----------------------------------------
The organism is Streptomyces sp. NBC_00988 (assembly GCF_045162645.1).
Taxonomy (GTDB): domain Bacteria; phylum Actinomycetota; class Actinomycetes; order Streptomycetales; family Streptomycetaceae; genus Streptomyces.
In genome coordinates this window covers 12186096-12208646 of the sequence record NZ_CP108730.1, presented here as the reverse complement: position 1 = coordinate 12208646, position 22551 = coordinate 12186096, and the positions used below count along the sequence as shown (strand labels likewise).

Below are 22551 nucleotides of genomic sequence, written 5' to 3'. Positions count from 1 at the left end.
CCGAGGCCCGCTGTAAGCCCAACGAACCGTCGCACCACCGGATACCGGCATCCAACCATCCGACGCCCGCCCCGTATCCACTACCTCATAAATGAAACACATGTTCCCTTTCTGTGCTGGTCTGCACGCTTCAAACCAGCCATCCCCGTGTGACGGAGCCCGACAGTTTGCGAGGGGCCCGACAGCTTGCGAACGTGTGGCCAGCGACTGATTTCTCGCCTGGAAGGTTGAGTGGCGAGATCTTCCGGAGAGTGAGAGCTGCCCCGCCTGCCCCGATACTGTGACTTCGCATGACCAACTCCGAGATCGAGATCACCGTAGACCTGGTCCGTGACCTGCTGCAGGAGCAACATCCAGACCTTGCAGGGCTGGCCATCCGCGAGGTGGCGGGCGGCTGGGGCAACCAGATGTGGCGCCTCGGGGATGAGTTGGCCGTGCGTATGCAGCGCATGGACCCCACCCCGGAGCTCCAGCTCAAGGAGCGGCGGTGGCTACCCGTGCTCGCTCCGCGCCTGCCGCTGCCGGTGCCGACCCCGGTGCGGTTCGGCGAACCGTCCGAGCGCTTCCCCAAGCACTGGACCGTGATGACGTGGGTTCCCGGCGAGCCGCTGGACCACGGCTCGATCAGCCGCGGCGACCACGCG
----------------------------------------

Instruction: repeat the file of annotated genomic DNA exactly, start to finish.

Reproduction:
The organism is Streptomyces sp. NBC_00988 (assembly GCF_045162645.1).
Taxonomy (GTDB): domain Bacteria; phylum Actinomycetota; class Actinomycetes; order Streptomycetales; family Streptomycetaceae; genus Streptomyces.
In genome coordinates this window covers 12186096-12208646 of the sequence record NZ_CP108730.1, presented here as the reverse complement: position 1 = coordinate 12208646, position 22551 = coordinate 12186096, and the positions used below count along the sequence as shown (strand labels likewise).

Below are 22551 nucleotides of genomic sequence, written 5' to 3'. Positions count from 1 at the left end.
CCGAGGCCCGCTGTAAGCCCAACGAACCGTCGCACCACCGGATACCGGCATCCAACCATCCGACGCCCGCCCCGTATCCACTACCTCATAAATGAAACACATGTTCCCTTTCTGTGCTGGTCTGCACGCTTCAAACCAGCCATCCCCGTGTGACGGAGCCCGACAGTTTGCGAGGGGCCCGACAGCTTGCGAACGTGTGGCCAGCGACTGATTTCTCGCCTGGAAGGTTGAGTGGCGAGATCTTCCGGAGAGTGAGAGCTGCCCCGCCTGCCCCGATACTGTGACTTCGCATGACCAACTCCGAGATCGAGATCACCGTAGACCTGGTCCGTGACCTGCTGCAGGAGCAACATCCAGACCTTGCAGGGCTGGCCATCCGCGAGGTGGCGGGCGGCTGGGGCAACCAGATGTGGCGCCTCGGGGATGAGTTGGCCGTGCGTATGCAGCGCATGGACCCCACCCCGGAGCTCCAGCTCAAGGAGCGGCGGTGGCTACCCGTGCTCGCTCCGCGCCTGCCGCTGCCGGTGCCGACCCCGGTGCGGTTCGGCGAACCGTCCGAGCGCTTCCCCAAGCACTGGACCGTGATGACGTGGGTTCCCGGCGAGCCGCTGGACCACGGCTCGATCAGCCGCGGCGACCACGCG